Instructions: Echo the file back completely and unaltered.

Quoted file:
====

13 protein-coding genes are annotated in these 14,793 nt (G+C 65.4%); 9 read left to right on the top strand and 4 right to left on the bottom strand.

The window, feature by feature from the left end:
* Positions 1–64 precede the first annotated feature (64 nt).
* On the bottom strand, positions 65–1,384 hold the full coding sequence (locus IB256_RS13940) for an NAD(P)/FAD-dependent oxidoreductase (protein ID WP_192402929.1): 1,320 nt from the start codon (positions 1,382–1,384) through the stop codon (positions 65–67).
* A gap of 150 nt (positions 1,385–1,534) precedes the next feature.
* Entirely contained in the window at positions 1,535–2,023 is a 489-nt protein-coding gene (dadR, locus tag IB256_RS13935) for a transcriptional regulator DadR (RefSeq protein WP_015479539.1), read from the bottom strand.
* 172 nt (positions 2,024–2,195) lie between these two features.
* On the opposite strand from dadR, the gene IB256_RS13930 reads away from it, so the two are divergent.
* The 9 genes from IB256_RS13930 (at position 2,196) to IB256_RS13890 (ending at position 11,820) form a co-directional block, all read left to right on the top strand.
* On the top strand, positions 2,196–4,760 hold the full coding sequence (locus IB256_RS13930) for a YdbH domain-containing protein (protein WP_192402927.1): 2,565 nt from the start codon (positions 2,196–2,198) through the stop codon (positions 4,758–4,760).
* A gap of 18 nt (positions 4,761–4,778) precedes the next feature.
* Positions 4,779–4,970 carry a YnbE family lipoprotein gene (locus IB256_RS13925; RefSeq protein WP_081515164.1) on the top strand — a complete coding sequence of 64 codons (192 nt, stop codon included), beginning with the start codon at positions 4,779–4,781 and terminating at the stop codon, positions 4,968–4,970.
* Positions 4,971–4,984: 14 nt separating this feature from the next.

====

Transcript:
13 protein-coding genes are annotated in these 14,793 nt (G+C 65.4%); 9 read left to right on the top strand and 4 right to left on the bottom strand.

The window, feature by feature from the left end:
* Positions 1–64 precede the first annotated feature (64 nt).
* On the bottom strand, positions 65–1,384 hold the full coding sequence (locus IB256_RS13940) for an NAD(P)/FAD-dependent oxidoreductase (protein ID WP_192402929.1): 1,320 nt from the start codon (positions 1,382–1,384) through the stop codon (positions 65–67).
* A gap of 150 nt (positions 1,385–1,534) precedes the next feature.
* Entirely contained in the window at positions 1,535–2,023 is a 489-nt protein-coding gene (dadR, locus tag IB256_RS13935) for a transcriptional regulator DadR (RefSeq protein WP_015479539.1), read from the bottom strand.
* 172 nt (positions 2,024–2,195) lie between these two features.
* On the opposite strand from dadR, the gene IB256_RS13930 reads away from it, so the two are divergent.
* The 9 genes from IB256_RS13930 (at position 2,196) to IB256_RS13890 (ending at position 11,820) form a co-directional block, all read left to right on the top strand.
* On the top strand, positions 2,196–4,760 hold the full coding sequence (locus IB256_RS13930) for a YdbH domain-containing protein (protein WP_192402927.1): 2,565 nt from the start codon (positions 2,196–2,198) through the stop codon (positions 4,758–4,760).
* A gap of 18 nt (positions 4,761–4,778) precedes the next feature.
* Positions 4,779–4,970 carry a YnbE family lipoprotein gene (locus IB256_RS13925; RefSeq protein WP_081515164.1) on the top strand — a complete coding sequence of 64 codons (192 nt, stop codon included), beginning with the start codon at positions 4,779–4,781 and terminating at the stop codon, positions 4,968–4,970.
* Positions 4,971–4,984: 14 nt separating this feature from the next.